Network Working Group
Request for Comments: 5620
Category: Informational
O. Kolkman, Ed.
August 2009

RFC Editor Model (Version 1)


The RFC Editor performs a number of functions that may be carried out by various persons or entities. The RFC Editor model presented in this document divides the responsibilities for the RFC Series into four functions: The RFC Series Editor, the Independent Submission Editor, the RFC Production Center, and the RFC Publisher. It also introduces the RFC Series Advisory Group and an (optional) Independent Submission Stream Editorial Board. The model outlined here is intended to increase flexibility and operational support options, provide for the orderly succession of the RFC Editor, and ensure the continuity of the RFC series, while maintaining RFC quality and timely processing, ensuring document accessibility, reducing costs, and increasing cost transparency.

Status of This Memo

This memo provides information for the Internet community. It does not specify an Internet standard of any kind. Distribution of this memo is unlimited.

Copyright Notice

Copyright © 2009 IETF Trust and the persons identified as the document authors. All rights reserved.

This document is subject to BCP 78 and the IETF Trust's Legal Provisions Relating to IETF Documents in effect on the date of publication of this document ( Please review these documents carefully, as they describe your rights and restrictions with respect to this document.

Table of Contents

   1. Introduction ....................................................3
   2. IAOC Implementation .............................................4
      2.1. Expenses for the RFC Editor ................................4
   3. RFC Editor Model ................................................5
      3.1. RFC Series Editor ..........................................6
      3.2. Independent Submission Editor ..............................8
      3.3. RFC Production Center ......................................9
      3.4. RFC Publisher .............................................11
   4. Committees .....................................................11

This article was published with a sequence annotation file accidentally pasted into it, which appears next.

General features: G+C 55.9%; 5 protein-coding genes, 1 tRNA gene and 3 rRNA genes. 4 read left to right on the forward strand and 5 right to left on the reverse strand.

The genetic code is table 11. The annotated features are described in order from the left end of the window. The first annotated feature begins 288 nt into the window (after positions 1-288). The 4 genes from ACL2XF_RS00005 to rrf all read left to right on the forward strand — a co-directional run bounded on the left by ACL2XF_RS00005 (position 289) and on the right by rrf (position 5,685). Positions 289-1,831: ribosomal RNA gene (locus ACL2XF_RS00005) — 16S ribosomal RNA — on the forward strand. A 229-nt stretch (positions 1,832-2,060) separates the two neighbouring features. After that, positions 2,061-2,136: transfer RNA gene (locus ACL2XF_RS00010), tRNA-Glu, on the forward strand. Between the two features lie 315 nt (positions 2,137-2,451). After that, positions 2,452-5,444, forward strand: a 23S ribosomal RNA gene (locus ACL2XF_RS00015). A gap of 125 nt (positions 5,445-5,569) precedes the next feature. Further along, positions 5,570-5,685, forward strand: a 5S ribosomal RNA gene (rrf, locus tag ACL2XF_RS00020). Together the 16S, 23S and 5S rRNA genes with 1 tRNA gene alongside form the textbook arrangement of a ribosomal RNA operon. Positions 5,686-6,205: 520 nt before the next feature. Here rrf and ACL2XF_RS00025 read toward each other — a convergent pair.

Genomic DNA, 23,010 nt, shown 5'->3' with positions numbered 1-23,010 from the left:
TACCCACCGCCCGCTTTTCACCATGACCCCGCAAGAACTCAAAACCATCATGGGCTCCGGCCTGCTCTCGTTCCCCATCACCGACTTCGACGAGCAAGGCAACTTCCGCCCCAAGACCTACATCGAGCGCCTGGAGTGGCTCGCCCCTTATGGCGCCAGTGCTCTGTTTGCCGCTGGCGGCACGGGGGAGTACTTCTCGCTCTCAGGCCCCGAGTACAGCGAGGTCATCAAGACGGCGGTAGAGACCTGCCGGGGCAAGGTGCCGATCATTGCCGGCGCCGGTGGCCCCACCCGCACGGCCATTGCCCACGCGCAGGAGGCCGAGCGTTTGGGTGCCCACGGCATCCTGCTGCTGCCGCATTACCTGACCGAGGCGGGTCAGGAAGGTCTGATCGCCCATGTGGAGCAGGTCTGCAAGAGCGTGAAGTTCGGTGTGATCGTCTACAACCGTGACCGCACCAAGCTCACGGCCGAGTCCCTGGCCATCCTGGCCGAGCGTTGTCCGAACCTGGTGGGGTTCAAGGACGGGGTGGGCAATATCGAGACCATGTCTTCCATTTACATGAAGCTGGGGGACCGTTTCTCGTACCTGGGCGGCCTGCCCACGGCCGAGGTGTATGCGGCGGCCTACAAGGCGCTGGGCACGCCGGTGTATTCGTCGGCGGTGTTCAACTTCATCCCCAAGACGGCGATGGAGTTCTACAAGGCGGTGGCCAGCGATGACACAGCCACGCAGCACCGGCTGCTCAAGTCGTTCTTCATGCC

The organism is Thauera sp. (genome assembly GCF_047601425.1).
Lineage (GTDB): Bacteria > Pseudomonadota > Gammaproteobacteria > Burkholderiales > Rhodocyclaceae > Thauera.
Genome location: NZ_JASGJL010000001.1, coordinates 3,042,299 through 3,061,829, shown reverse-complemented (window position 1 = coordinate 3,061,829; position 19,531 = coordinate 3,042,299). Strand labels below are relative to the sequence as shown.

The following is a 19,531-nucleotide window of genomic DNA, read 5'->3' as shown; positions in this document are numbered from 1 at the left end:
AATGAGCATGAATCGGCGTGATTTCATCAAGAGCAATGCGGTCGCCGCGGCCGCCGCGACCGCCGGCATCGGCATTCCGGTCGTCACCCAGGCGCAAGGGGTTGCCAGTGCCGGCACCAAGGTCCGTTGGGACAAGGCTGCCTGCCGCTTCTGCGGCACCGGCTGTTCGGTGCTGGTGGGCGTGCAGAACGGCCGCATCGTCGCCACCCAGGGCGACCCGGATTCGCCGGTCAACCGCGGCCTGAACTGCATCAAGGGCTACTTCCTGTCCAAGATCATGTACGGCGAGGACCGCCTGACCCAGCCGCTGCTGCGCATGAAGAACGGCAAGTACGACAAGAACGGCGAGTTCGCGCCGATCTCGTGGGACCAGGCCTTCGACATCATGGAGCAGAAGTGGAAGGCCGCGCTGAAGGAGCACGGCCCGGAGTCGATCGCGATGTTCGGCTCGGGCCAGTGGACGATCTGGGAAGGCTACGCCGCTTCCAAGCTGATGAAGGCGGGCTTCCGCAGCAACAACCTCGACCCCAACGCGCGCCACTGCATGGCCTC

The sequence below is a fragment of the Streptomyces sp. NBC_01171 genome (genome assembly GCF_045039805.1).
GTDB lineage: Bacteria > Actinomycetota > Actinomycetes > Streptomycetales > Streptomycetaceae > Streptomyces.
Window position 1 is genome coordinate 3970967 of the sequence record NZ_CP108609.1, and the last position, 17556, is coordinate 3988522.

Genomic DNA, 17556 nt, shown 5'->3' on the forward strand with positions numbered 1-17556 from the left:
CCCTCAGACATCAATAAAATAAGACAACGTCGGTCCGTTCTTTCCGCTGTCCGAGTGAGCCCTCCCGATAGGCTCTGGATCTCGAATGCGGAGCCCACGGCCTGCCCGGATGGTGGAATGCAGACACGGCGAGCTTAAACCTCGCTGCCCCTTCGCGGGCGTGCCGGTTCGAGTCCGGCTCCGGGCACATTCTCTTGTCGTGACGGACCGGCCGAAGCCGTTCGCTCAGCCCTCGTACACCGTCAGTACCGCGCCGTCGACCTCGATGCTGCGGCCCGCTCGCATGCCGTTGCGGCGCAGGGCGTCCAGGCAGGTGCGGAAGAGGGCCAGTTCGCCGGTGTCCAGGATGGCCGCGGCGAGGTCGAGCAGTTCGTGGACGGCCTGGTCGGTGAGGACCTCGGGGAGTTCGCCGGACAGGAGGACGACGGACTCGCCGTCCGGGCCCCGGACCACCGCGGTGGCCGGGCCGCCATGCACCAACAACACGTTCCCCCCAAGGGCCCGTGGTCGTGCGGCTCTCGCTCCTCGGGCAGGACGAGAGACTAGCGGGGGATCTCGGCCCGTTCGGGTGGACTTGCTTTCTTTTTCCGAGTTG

4.1. RFC Series Advisory Group (RSAG) ..........................11
           4.1.1. Charter ............................................11
           4.1.2. Membership .........................................12
           4.1.3. Disagreements among RFC Editor Entities ............13
      4.2. Independent Submission Stream Editorial Board .............14
   5. IANA Considerations ............................................14
   6. Security Considerations ........................................14
   7. Acknowledgments ................................................15
   8. References .....................................................16
      8.1. Normative References ......................................16
      8.2. Informative References.....................................16
   Appendix A. 2009 Selection Process ................................17
      A.1. Ad Hoc Advisory Committee(s) ..............................17
      A.2. The IAB Selection Process of an RFC Series Editor
           and/or an Independent Submission Editor ...................17
           A.2.1. Nominations and Eligibility ........................17
           A.2.2. Committees in 2009 .................................18
           A.2.3. Selection ..........................................18
           A.2.4. Care of Personal Information........................18
           A.2.5. Term of Office and Selection Time Frame ............19

1. Introduction

The IAB, on behalf of the Internet technical community, is concerned with ensuring the continuity of the RFC Series, orderly RFC Editor succession, maintaining RFC quality, and RFC document accessibility. The IAB is also sensitive to the concerns of the IETF Administrative Oversight Committee (IAOC) about providing the necessary services in a cost-effective and efficient manner.

The definition of the RFC series is described in RFC 4844 [1]. Section 3.1 of RFC 4844 defines "RFC Editor":

 | 3.1. RFC Editor
 |  Originally, there was a single person acting as editor of the RFC
 |  Series (the RFC Editor).  The task has grown, and the work now
 |  requires the organized activity of several experts, so there are RFC
 |  Editors, or an RFC Editor organization.  In time, there may be
 |  multiple organizations working together to undertake the work